The Ancient Greek legend of Leda the Aetolian princess being ravished by the Zeus in the form of a swan has inspired many works of art over the ages. Most recently a fresco – a mural painted on fresh plaster - of the famous scene which was uncovered by archaeologists in Pompeii last year was opened to the public this week.
The bedroom wall on which the fresco was painted is believed to be part of a wealthy person’s townhouse in Regio V, a 22-hectare site in the Archaelogical Park of Pompeii near Naples.
In 75AD, Pompeii, Herculaneum, Stabiae and Oplontis were covered by ash and molten lava when the nearby volcano, Mount Vesuvius, erupted. It was only in 1748 that Pompeii was rediscovered.
Over the years, numerous works of art based on the Leda and the Swan theme have been discovered under the ruins. As a result of the “union” with Zeus, Leda, who was Queen of Sparta, bore the twins Castorus and Polydeuces and also Helen and Clytemnestra. Helen’s abduction by the Trojan prince Paris sparked the Trojan war which inspired The Illiad and The Odyssey – the great epic poems that defined the classical world, Greek and Roman.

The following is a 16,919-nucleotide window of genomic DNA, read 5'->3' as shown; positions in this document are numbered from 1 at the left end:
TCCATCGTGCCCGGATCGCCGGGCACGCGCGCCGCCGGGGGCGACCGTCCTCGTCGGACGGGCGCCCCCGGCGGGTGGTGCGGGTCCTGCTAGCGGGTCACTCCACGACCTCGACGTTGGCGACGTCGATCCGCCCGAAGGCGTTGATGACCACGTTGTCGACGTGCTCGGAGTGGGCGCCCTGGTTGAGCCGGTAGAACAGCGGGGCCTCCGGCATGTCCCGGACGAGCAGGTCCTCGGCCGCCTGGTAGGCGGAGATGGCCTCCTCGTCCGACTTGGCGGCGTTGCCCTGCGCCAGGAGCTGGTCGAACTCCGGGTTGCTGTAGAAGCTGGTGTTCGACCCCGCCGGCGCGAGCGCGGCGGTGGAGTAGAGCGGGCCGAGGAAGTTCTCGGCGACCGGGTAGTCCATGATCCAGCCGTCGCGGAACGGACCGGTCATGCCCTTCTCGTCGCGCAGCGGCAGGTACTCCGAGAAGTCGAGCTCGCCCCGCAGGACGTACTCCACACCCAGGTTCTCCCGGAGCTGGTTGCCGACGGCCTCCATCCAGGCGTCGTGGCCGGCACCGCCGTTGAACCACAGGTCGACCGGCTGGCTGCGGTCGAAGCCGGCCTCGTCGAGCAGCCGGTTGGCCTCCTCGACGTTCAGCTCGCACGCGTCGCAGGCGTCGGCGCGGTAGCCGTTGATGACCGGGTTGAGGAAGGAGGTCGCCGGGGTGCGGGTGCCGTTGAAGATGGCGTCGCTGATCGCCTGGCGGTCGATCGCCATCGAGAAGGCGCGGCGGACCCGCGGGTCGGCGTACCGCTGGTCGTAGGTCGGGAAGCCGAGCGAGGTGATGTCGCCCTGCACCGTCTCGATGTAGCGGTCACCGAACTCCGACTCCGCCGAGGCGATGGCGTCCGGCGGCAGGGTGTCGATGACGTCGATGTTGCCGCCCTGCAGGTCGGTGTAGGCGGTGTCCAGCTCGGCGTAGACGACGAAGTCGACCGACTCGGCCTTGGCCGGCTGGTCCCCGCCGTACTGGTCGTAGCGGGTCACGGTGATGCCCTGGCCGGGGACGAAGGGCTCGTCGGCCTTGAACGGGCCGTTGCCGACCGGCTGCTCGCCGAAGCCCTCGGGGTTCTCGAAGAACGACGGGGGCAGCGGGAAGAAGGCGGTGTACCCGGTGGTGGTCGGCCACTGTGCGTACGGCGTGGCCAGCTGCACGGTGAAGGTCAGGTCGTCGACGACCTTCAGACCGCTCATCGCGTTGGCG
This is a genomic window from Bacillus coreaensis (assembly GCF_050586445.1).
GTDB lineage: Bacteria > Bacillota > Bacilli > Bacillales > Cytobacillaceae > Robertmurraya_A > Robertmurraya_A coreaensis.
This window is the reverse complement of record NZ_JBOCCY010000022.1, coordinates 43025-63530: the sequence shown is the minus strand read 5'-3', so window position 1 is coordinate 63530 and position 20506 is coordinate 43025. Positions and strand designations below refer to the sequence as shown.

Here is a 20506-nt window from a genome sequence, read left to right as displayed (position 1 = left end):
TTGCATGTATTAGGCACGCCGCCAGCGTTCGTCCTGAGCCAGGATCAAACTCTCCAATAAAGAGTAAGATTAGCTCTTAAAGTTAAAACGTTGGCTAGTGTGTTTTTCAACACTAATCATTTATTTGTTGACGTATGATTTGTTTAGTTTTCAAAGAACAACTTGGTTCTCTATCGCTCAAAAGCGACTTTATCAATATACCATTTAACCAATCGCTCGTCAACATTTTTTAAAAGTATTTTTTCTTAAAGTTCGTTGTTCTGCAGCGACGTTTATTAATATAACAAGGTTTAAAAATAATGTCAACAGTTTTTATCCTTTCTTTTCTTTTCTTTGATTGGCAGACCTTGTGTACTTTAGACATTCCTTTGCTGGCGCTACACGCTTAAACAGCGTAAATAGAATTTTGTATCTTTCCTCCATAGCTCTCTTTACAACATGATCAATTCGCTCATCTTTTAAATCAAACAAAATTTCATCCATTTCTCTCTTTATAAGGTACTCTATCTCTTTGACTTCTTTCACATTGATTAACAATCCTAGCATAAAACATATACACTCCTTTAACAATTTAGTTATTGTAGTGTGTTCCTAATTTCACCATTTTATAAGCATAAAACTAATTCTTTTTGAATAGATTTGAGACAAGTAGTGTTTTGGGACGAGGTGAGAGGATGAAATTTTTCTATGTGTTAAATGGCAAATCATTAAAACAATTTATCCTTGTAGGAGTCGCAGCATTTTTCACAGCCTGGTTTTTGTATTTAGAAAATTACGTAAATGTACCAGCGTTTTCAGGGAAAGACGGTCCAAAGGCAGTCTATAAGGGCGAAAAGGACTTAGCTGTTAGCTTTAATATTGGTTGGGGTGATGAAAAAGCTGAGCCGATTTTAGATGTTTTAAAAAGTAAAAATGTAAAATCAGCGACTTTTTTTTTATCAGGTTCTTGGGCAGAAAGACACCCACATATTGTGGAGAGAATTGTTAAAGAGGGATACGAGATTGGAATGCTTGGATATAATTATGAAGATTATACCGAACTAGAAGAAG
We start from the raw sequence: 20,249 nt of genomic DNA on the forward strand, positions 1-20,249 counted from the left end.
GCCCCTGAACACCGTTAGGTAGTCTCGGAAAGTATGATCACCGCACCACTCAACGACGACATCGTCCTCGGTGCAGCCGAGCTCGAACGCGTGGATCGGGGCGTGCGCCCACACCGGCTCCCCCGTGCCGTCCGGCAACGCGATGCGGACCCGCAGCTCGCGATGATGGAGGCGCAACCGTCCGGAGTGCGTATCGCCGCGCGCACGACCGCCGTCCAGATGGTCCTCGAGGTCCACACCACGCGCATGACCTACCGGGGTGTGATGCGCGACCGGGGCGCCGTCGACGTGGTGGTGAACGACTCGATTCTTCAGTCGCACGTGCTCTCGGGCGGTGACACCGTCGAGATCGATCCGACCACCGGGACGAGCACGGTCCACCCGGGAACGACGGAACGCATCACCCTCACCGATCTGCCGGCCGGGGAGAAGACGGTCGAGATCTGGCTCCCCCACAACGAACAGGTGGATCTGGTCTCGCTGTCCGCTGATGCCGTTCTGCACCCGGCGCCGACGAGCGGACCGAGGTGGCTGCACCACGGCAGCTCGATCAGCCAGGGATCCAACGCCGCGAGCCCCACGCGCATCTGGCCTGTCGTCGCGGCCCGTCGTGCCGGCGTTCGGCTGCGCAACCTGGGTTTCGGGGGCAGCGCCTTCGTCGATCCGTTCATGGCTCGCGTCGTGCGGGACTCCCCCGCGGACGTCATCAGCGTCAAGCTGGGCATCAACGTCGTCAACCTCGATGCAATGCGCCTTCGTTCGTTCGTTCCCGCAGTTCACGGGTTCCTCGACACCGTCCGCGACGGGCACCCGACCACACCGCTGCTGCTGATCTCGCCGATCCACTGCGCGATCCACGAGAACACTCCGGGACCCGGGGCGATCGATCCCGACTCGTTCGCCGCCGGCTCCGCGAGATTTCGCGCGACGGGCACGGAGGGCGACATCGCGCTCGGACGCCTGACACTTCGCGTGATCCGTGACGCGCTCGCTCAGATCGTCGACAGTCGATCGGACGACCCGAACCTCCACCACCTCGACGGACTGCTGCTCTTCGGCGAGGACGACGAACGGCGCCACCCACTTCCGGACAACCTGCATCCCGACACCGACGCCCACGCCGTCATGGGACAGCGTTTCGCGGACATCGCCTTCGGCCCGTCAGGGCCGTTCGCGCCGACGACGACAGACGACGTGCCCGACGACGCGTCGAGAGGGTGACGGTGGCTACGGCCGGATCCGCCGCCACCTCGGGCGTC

The room in which the 46 cm by 33cm fresco is found was uncovered during work to strengthen Pompeii after rains and heavy use caused some buildings nearby to collapse. Just a part of the room was excavated to reveal the fresco and there is hope that other valuable discoveries will be made there.
The fresco room was opened to public view this week along with other sections of the site including the restored Central Baths and House of the Golden Cupids.